WHITTON and RITCH -Surname Studies and people from the Island of GRAEMSAY, Orkney

Alice May McDearmon

Alice May McDearmon

Female 1873 - 1911  (~ 37 years)

Personal Information    |    Notes    |    All

  • Name Alice May McDearmon 
    Born Aug 1873  Illinois, USA Find all individuals with events at this location 
    Gender Female 
    Died Jul 1911  Eugene, Lake, Oregon, USA buried Rest Haven Memorial park Find all individuals with events at this location 
    Person ID I8148  Whitton
    Last Modified 4 Apr 2018 

    Father Merrill Samuel McDearmon,   b. 1843, New York, USA Find all individuals with events at this location,   d. 1 Apr 1921, Faulkton, Faulk County, South Dakota Find all individuals with events at this location  (Age 78 years) 
    Relationship natural 
    Mother Charlotte ?,   b. 1844, England Find all individuals with events at this location,   d. 23 Sep 1924, Faulkton, Faulk County, South Dakota Find all individuals with events at this location  (Age 80 years) 
    Relationship natural 
    Family ID F4073  Group Sheet  |  Family Chart

    Family Clarence A E Whitton,   b. 9 Jun 1866, Wapun, Wisconsin, USA Find all individuals with events at this location,   d. 27 Jun 1957, Eugene, Lane, Oregon buried Rest Haven Find all individuals with events at this location  (Age 91 years) 
    Married 1 Jan 1894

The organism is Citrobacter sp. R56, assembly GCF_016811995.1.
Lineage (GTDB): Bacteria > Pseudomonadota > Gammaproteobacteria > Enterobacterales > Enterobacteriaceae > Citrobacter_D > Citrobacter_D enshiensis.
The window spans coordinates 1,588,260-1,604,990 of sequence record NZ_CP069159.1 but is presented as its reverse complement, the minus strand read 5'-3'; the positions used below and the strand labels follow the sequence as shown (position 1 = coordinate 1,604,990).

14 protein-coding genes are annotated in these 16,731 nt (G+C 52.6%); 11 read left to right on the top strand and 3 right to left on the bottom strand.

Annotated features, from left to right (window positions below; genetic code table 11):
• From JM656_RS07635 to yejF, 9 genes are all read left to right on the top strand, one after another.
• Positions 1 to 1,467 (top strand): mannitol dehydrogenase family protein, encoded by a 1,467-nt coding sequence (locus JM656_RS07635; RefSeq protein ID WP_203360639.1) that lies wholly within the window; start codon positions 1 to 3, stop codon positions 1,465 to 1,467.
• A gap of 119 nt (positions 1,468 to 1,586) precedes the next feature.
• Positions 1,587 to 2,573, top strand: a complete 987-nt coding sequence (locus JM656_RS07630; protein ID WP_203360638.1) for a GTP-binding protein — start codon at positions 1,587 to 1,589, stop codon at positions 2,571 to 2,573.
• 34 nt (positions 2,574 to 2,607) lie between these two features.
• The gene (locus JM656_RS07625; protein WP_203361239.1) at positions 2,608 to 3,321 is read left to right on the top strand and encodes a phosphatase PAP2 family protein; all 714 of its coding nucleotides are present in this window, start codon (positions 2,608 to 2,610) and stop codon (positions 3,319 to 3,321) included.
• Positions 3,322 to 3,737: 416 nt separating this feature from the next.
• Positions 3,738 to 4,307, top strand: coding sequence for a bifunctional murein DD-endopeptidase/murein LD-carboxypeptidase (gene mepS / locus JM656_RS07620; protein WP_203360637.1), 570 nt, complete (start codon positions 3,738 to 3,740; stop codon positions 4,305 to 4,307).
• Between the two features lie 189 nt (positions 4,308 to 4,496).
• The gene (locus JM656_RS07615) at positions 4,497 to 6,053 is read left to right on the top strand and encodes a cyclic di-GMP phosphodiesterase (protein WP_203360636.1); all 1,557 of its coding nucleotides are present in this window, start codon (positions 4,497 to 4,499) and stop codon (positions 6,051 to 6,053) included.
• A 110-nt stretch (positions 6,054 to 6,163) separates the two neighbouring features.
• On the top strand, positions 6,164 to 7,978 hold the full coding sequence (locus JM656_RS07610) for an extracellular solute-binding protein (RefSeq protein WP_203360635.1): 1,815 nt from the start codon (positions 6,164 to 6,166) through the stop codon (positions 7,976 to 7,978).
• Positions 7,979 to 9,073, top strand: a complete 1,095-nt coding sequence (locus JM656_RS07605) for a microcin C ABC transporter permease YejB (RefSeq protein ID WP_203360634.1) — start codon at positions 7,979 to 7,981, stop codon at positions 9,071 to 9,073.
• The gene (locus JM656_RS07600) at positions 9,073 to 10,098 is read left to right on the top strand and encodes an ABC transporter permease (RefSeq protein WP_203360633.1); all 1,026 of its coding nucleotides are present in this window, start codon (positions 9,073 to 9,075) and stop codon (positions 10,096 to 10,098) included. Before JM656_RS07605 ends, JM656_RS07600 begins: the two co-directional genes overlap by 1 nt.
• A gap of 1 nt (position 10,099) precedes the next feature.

Children 
     1. Margurite Alice Whitton,   b. 19 Aug 1895, Falk, South Dakota, USA Find all individuals with events at this location,   d. 1971, Eugene, Lane , Oregon, USA Find all individuals with events at this location  (Age 75 years)  [natural]
     2. Gertrude May Whitton,   b. 18 Nov 1897, Faulkton, South Dakota, USA Find all individuals with events at this location,   d. 12 Mar 1986, Eugene, Lane , Oregon, USA Find all individuals with events at this location  (Age 88 years)  [natural]
     3. Clare Ellen Whitton,   b. 4 Mar 1906, South Dakota, USA Find all individuals with events at this location,   d. 22 Nov 2000, Olympia, Thurston, Washington, USA Find all individuals with events at this location  (Age 94 years)  [natural]
    Last Modified 4 Apr 2018 
    Family ID F1973  Group Sheet  |  Family Chart

  • Notes 
    • This letter was written from Alice to Miss Ruby McDearmon of Faulkton, South Dakota describing her trip from South Dakota to Eugene, Oregon.

      "Eugene, Oregon"
      "June 18- '10"